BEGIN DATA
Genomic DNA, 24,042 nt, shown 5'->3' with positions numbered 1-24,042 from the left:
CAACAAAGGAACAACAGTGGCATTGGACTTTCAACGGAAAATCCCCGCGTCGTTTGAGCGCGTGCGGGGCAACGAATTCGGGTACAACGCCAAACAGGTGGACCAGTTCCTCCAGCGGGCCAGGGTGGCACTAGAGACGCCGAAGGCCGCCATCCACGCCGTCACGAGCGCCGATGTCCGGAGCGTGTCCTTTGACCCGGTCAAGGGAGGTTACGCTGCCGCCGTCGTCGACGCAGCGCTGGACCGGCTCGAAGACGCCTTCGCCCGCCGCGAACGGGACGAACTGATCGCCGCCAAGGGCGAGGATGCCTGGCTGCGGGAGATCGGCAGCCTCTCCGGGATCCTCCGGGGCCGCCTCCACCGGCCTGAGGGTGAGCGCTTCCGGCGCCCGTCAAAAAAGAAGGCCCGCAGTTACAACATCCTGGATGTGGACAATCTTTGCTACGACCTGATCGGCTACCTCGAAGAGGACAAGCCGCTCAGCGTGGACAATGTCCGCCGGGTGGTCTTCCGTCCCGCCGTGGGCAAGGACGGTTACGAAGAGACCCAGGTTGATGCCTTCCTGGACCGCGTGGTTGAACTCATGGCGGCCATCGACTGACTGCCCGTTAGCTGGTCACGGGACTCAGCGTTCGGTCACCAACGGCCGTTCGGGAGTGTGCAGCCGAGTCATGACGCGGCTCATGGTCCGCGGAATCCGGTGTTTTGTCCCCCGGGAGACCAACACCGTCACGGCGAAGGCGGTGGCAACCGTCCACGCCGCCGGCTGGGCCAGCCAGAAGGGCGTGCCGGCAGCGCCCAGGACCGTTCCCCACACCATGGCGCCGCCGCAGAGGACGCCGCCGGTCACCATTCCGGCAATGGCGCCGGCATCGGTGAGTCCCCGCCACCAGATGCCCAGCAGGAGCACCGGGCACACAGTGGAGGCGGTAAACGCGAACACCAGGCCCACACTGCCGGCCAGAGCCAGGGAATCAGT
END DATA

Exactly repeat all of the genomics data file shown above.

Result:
Genomic DNA, 24,042 nt, shown 5'->3' with positions numbered 1-24,042 from the left:
CAACAAAGGAACAACAGTGGCATTGGACTTTCAACGGAAAATCCCCGCGTCGTTTGAGCGCGTGCGGGGCAACGAATTCGGGTACAACGCCAAACAGGTGGACCAGTTCCTCCAGCGGGCCAGGGTGGCACTAGAGACGCCGAAGGCCGCCATCCACGCCGTCACGAGCGCCGATGTCCGGAGCGTGTCCTTTGACCCGGTCAAGGGAGGTTACGCTGCCGCCGTCGTCGACGCAGCGCTGGACCGGCTCGAAGACGCCTTCGCCCGCCGCGAACGGGACGAACTGATCGCCGCCAAGGGCGAGGATGCCTGGCTGCGGGAGATCGGCAGCCTCTCCGGGATCCTCCGGGGCCGCCTCCACCGGCCTGAGGGTGAGCGCTTCCGGCGCCCGTCAAAAAAGAAGGCCCGCAGTTACAACATCCTGGATGTGGACAATCTTTGCTACGACCTGATCGGCTACCTCGAAGAGGACAAGCCGCTCAGCGTGGACAATGTCCGCCGGGTGGTCTTCCGTCCCGCCGTGGGCAAGGACGGTTACGAAGAGACCCAGGTTGATGCCTTCCTGGACCGCGTGGTTGAACTCATGGCGGCCATCGACTGACTGCCCGTTAGCTGGTCACGGGACTCAGCGTTCGGTCACCAACGGCCGTTCGGGAGTGTGCAGCCGAGTCATGACGCGGCTCATGGTCCGCGGAATCCGGTGTTTTGTCCCCCGGGAGACCAACACCGTCACGGCGAAGGCGGTGGCAACCGTCCACGCCGCCGGCTGGGCCAGCCAGAAGGGCGTGCCGGCAGCGCCCAGGACCGTTCCCCACACCATGGCGCCGCCGCAGAGGACGCCGCCGGTCACCATTCCGGCAATGGCGCCGGCATCGGTGAGTCCCCGCCACCAGATGCCCAGCAGGAGCACCGGGCACACAGTGGAGGCGGTAAACGCGAACACCAGGCCCACACTGCCGGCCAGAGCCAGGGAATCAGT